Stay or leave : Overseas Chinese students face dilemma
Eight months have elapsed since Li Guang returned to China after he got a Master's degree in Britain, but he is still visiting various talent fairs to hunt for a job.
"In Britain, it's difficult for foreign graduates to find a decent job," Li said. "It seems not easy in China either."
However, as China enjoys a continuos economic boom in recent years, it is still attractive to overseas Chinese students.
The Ministry of Education announced this week that in 2003, the number of returned students hit 20,100, an annual record high since 1978 when China started to exchange students with foreign countries.
The government has launched more than 60 zones specially for returned students, who are running more than 4,000 companies.
But various difficulties are undermining overseas students' confidence to return.
"With the number of returned students soaring, I no longer feel competitive myself in the domestic job market." Li said.
In fact, China carries a heavy domestic employment burden. In 2003 alone, there were about 24 million people who needed jobs in cities, including about 10 million new job seekers such as college and technical school graduates, figures from the Ministry of Labor and Social Security indicate.
Zhang Jueming returned to China this year to spend the Spring Festival with his family for the first time after studying and working in the United States for six years.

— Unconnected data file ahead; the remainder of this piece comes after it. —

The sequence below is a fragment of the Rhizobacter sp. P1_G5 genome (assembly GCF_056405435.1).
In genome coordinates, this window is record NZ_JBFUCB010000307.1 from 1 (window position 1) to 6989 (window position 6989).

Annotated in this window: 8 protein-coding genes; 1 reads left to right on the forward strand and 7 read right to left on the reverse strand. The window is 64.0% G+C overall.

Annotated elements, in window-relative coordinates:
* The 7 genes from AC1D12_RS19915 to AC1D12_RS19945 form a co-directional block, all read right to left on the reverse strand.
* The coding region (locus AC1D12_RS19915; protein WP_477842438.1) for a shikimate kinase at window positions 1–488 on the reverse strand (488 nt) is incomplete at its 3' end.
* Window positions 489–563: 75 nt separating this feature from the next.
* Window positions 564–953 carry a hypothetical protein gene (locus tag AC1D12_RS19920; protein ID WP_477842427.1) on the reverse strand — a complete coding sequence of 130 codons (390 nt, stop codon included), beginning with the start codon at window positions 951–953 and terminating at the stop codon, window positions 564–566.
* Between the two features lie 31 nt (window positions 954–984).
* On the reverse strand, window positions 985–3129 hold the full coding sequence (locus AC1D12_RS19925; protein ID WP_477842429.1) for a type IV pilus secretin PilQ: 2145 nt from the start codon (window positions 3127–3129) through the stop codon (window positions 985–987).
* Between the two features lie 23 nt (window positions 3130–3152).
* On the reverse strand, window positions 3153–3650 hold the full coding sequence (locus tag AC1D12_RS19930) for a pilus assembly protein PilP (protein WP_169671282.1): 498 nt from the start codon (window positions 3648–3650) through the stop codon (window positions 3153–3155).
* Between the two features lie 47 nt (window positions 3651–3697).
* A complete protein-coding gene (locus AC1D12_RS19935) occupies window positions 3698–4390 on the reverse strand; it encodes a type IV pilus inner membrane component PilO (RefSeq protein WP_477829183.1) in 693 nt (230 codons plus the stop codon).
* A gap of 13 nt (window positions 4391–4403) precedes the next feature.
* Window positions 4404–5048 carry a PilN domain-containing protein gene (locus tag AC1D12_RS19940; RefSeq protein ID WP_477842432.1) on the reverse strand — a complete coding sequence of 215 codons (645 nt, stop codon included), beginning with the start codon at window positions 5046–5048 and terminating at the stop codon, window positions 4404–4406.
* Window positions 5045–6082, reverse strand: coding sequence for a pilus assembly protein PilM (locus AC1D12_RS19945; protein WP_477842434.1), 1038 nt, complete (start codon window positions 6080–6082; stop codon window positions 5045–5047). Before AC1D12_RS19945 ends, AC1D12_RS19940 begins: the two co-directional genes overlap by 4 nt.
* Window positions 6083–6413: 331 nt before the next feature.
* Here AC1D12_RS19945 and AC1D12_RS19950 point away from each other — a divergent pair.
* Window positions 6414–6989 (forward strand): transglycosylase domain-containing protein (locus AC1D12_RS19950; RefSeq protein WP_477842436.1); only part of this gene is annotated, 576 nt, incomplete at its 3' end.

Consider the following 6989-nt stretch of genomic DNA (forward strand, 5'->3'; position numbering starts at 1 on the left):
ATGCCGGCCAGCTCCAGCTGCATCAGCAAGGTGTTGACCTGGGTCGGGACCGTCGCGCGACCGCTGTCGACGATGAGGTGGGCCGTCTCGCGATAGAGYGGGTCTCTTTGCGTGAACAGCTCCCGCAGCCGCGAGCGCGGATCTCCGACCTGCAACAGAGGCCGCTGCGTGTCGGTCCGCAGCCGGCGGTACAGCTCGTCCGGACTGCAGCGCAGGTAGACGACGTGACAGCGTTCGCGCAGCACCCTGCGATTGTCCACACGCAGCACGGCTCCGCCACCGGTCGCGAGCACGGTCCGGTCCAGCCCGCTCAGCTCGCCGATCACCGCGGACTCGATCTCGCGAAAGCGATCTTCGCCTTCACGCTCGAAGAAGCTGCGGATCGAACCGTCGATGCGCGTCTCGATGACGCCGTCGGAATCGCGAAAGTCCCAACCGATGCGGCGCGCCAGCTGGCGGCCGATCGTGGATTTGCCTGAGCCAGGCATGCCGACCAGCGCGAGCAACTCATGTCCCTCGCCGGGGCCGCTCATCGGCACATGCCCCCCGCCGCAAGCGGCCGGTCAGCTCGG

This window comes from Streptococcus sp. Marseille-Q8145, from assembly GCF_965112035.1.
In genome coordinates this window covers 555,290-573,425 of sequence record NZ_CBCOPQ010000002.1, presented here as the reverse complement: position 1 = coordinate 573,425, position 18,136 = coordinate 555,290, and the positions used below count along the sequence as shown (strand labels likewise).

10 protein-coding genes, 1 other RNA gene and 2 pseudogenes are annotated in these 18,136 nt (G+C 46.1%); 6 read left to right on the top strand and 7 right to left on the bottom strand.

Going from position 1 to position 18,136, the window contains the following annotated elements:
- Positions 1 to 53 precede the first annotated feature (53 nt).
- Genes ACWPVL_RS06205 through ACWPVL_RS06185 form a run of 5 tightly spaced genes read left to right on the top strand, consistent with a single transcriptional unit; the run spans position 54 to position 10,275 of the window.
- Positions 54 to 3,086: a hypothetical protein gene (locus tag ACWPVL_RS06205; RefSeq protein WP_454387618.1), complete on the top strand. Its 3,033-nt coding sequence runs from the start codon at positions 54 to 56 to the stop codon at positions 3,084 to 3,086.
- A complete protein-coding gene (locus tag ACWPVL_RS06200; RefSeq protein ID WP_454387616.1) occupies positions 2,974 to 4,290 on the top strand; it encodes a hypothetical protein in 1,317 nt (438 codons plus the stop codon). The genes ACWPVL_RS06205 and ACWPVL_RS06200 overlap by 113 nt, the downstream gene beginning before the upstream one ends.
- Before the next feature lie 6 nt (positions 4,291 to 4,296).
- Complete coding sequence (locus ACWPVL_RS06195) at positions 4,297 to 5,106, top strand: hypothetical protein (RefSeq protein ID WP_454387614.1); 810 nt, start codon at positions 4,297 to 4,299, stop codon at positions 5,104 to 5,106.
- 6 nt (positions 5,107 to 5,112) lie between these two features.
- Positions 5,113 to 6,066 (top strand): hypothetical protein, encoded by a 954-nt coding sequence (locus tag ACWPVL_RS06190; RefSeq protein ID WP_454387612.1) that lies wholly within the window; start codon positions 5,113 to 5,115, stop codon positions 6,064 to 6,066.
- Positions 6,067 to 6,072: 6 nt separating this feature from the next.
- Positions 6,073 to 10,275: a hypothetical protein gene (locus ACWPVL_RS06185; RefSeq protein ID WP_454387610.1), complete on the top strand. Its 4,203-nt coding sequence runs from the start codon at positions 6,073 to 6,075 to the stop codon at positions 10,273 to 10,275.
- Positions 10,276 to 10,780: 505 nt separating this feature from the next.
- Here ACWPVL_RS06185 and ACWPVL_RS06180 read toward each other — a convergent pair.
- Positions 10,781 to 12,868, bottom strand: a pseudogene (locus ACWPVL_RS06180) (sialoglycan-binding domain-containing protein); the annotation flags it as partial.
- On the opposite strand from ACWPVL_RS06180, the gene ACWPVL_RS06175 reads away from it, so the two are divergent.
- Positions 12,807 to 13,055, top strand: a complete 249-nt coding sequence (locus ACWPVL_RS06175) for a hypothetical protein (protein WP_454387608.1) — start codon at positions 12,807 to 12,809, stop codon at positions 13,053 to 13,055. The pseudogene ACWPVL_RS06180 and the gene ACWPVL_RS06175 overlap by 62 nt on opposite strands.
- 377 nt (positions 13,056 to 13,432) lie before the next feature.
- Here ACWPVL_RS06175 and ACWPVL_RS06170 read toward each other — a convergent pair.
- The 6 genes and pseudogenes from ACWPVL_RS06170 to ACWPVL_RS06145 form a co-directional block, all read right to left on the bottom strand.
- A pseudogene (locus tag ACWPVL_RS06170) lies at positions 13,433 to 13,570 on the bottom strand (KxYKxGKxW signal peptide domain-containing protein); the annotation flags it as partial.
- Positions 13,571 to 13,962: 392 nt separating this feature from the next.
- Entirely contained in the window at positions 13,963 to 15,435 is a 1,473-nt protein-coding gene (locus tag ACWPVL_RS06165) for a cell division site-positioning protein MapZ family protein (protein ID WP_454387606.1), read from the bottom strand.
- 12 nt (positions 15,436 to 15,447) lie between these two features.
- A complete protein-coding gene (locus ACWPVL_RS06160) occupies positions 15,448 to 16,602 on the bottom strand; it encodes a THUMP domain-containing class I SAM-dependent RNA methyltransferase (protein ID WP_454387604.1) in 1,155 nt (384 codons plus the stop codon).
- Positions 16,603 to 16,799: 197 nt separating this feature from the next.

Due to his having worked in the United States, Zhang's present student visa is suspected to have an emigration purpose, which is very likely to be refused by the American embassy when his winter vacation ends.
"I took the risk this time not only because I am homesick, but for a closer look at the changes of today's China, so as to decide where to work in the future," Zhang said.
But he decided not to stay and work in China.
"Hi-tech parks do offer a lot of preferential financial loans, but they are still limited. Companies and venture investment are usually hard to get because our companies can usually hardly payoff in a short term," he said.
"Besides, I have been abroad for many years and find that China 's social and working environment are too complicated for me to cope with," Zhang added.
Zhang admitted that he didn't have a clear idea when he chose to study abroad six years ago, but he won't do the same when choosing where to work this time.
"Stay or leave, you have to be oriented by a clear target, and a close observation of your surroundings," he finally said.